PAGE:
PROVIDENCE, R.I. (WPRI) — Twin River Worldwide Holdings has agreed to a settlement with Rhode Island Lottery officials in order to end a months-long behind-the-scenes dispute over the casino company’s borrowing, according to state officials.
A draft of the agreement, dated Friday and slated to be revealed Monday at a Lottery oversight hearing, calls for Twin River to make a $180,000 payment to the state as well as boost capital spending at the Lincoln casino from $15 million to $36 million over the next three years. Other provisions include hiring a full-time compliance officer and waiving one of its rights under the contract.
In exchange, the state will use a different calculation for the company’s debt.
The underlying disagreement — laid out in pages of complex legal documents and letters — involves four transactions Twin River has undertaken this year: a $700 million debt refinancing in May, a dividend to shareholders, a $250 million stock buyback program, and a $75 million share repurchase program.
The state says the refinancing put Twin River’s debt ratio over the maximum amount allowed under its 2016 regulatory agreement with the state, and also that Twin River failed to get advance permission from the state for the other three transactions.
But Twin River says the state used “an outdated and inapplicable definition” to worsen the debt calculation, and that the other transactions “were contemplated” as part of the May refinancing “and are fully compliant.”
The settlement explicitly states Twin River does not admit that its borrowing breached the 2016 regulatory agreement, which the two sides now plan to renegotiate.
“We look forward to finalizing an amended regulatory agreement with the Department of Revenue Lottery Division within the next month or so as a means to continue to work constructively together to meet the needs of the state and Twin River,” Marc Crisafulli, Twin River’s Rhode Island president, said in a statement.
“This is critical to our collective ability to remain competitive in an increasingly challenging and changing New England gaming marketplace,” he said. “To that end, we are pleased that our new agreement will involve additional capital investment at Twin River in Lincoln, which we will detail in the weeks ahead.”
Gov. Gina Raimondo — whose relationship with Twin River has soured in recent months due to the company’s outspoken fight against her proposed IGT deal — was harsher in her assessment.
“Twin River’s repeated disregard for the regulations that govern their business license raises serious red flags about the company’s leadership,” she said in a statement.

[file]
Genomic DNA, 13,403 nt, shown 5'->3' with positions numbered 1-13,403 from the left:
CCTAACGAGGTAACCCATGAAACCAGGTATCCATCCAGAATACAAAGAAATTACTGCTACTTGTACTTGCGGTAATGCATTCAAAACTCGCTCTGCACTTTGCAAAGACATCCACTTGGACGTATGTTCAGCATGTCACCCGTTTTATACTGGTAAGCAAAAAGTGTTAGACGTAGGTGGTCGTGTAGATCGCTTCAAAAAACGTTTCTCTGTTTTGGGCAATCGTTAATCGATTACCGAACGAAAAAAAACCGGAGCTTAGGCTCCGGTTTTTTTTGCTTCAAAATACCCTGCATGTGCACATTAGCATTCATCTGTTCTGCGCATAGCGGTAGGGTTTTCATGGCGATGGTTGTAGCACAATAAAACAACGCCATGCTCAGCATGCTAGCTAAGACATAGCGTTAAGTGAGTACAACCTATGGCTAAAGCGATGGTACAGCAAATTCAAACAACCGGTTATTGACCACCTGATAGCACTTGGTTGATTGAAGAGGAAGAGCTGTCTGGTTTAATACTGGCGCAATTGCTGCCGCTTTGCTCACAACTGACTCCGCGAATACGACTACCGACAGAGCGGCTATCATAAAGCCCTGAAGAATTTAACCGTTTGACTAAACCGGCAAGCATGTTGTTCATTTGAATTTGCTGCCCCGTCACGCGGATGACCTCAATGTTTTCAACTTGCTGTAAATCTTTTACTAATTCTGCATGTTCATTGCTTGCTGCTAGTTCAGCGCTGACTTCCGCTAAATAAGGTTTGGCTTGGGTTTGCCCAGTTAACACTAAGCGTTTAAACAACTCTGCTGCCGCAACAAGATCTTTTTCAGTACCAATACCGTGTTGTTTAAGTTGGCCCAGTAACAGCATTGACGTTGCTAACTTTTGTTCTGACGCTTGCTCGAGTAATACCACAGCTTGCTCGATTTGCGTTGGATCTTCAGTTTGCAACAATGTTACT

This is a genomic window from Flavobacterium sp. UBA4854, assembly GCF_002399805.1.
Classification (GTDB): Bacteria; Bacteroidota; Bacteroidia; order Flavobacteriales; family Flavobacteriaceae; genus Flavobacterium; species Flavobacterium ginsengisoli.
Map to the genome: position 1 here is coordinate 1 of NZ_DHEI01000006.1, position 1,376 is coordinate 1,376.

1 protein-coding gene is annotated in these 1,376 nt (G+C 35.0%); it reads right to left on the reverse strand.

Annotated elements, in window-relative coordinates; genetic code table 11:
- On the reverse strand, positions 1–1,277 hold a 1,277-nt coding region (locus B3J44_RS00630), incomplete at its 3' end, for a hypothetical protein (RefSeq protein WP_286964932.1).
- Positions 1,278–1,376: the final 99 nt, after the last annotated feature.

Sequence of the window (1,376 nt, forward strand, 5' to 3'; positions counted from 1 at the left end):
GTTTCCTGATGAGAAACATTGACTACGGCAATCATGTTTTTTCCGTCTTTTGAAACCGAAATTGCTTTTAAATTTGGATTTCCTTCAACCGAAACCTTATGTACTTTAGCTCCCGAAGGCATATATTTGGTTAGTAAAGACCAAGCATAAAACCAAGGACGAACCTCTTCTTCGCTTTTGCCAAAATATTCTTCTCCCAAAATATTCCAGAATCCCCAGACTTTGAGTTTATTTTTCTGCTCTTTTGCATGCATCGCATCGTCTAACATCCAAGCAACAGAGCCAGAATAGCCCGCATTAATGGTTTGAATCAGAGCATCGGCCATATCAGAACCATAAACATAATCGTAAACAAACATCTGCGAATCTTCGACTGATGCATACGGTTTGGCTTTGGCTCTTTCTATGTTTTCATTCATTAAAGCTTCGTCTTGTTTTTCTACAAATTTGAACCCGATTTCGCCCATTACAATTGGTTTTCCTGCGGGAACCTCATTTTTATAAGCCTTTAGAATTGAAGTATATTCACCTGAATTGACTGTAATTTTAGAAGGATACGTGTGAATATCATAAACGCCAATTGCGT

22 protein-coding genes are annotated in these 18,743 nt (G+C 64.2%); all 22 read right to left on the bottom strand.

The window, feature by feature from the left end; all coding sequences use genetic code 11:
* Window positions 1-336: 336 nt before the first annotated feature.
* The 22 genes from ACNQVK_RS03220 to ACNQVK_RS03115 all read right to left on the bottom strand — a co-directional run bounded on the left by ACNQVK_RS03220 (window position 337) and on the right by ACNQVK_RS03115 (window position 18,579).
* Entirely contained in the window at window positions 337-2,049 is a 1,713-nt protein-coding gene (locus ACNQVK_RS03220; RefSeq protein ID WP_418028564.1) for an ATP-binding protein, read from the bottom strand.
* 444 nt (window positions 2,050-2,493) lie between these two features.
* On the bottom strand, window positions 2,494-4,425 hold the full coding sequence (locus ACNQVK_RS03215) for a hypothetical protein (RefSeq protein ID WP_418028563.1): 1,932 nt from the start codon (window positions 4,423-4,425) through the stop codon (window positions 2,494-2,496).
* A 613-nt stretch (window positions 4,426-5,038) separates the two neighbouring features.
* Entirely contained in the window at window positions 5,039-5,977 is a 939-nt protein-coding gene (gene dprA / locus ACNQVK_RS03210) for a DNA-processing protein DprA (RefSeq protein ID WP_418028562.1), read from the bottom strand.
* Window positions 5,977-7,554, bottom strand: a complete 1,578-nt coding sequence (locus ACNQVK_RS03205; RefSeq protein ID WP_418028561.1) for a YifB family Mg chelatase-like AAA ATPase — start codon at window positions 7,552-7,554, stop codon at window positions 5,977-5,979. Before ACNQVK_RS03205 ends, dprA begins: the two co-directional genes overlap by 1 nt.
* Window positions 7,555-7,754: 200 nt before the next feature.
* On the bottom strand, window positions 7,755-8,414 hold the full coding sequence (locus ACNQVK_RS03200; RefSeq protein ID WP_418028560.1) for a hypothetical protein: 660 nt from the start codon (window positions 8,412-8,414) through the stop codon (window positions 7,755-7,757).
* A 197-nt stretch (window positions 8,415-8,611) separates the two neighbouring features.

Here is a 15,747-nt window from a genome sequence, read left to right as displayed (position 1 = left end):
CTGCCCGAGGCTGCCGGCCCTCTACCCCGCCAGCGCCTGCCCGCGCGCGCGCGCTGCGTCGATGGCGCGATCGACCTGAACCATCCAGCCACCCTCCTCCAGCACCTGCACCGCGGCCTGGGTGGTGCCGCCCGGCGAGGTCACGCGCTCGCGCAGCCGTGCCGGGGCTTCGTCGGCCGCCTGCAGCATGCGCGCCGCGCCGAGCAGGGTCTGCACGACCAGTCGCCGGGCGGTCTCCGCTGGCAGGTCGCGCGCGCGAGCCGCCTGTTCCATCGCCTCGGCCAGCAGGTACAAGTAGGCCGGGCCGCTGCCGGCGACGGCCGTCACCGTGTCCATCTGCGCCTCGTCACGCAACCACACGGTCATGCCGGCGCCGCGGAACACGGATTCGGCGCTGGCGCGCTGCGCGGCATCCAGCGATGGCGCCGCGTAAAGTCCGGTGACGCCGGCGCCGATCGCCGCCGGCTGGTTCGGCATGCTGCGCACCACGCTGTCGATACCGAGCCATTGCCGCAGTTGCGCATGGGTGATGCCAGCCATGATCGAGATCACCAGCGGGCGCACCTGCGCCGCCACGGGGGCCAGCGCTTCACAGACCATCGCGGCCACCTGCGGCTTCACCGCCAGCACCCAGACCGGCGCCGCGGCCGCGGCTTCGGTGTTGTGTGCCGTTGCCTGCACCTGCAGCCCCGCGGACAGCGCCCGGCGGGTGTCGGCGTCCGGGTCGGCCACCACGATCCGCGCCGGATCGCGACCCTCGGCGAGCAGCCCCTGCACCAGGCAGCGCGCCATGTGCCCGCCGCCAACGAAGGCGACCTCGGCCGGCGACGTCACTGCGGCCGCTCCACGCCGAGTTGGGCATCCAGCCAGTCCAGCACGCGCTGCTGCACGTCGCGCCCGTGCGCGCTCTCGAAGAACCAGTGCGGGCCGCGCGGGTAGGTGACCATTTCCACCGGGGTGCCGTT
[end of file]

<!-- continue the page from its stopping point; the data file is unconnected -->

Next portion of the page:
Raimondo said the limits on Twin River’s debt were put in place after the company went bankrupt in the 2000s.
“On top of the layoffs and revenue losses we’ve seen at Twin River in recent months, it’s clear that DBR and Lottery will need to continue keeping a close eye on this management team to ensure Rhode Islanders are fully protected,” she said.
Twin River spokesperson Patti Doyle said the company, which is now publicly traded, does not believe it needs to submit a filing disclosing the settlement to the U.S. Securities and Exchange Commission — a sign executives there do not view it as a major issue.
Twin River President and CEO George Papanier suggested in an Aug. 26 letter that Lottery officials’ hard line is retribution for his company’s fight to derail the proposed 20-year extension of IGT’s gaming technology contract, writing that “everything changed after we opposed the IGT deal.”
Papanier further asserted that “a senior member of the administration warned a member of my staff that there would be consequences if we opposed that deal.” He noted that state officials provided a so-called “comfort letter” back in May supporting the $700 million debt refinancing.
Administration officials reject that argument, saying the timing of Twin River’s borrowing is the reason the issue is coming to a head now, and noting the company proactively reached out to the state about the transactions.
In an Aug. 28 letter to Papainer, Lottery Director Gerald Aubin and Department of Business Regulation Director Elizabeth Tanner said it was “patently false” to suggest the state had approved of Twin River borrowing an amount that breached the debt maximum under the original calculation. They said the May letter in support of the refinancing had been premised on the debt fitting under that cap.
“To be clear, your casual disregard of the regulatory agreement that governs your license and the terms under which you are permitted to manage facilities in this state has us troubled,” they wrote.
Ted Nesi (firstname.lastname@example.org) is WPRI 12’s politics and business editor and a Target 12 investigative reporter. He is a weekly panelist on Newsmakers and hosts Executive Suite. Follow him on Twitter and Facebook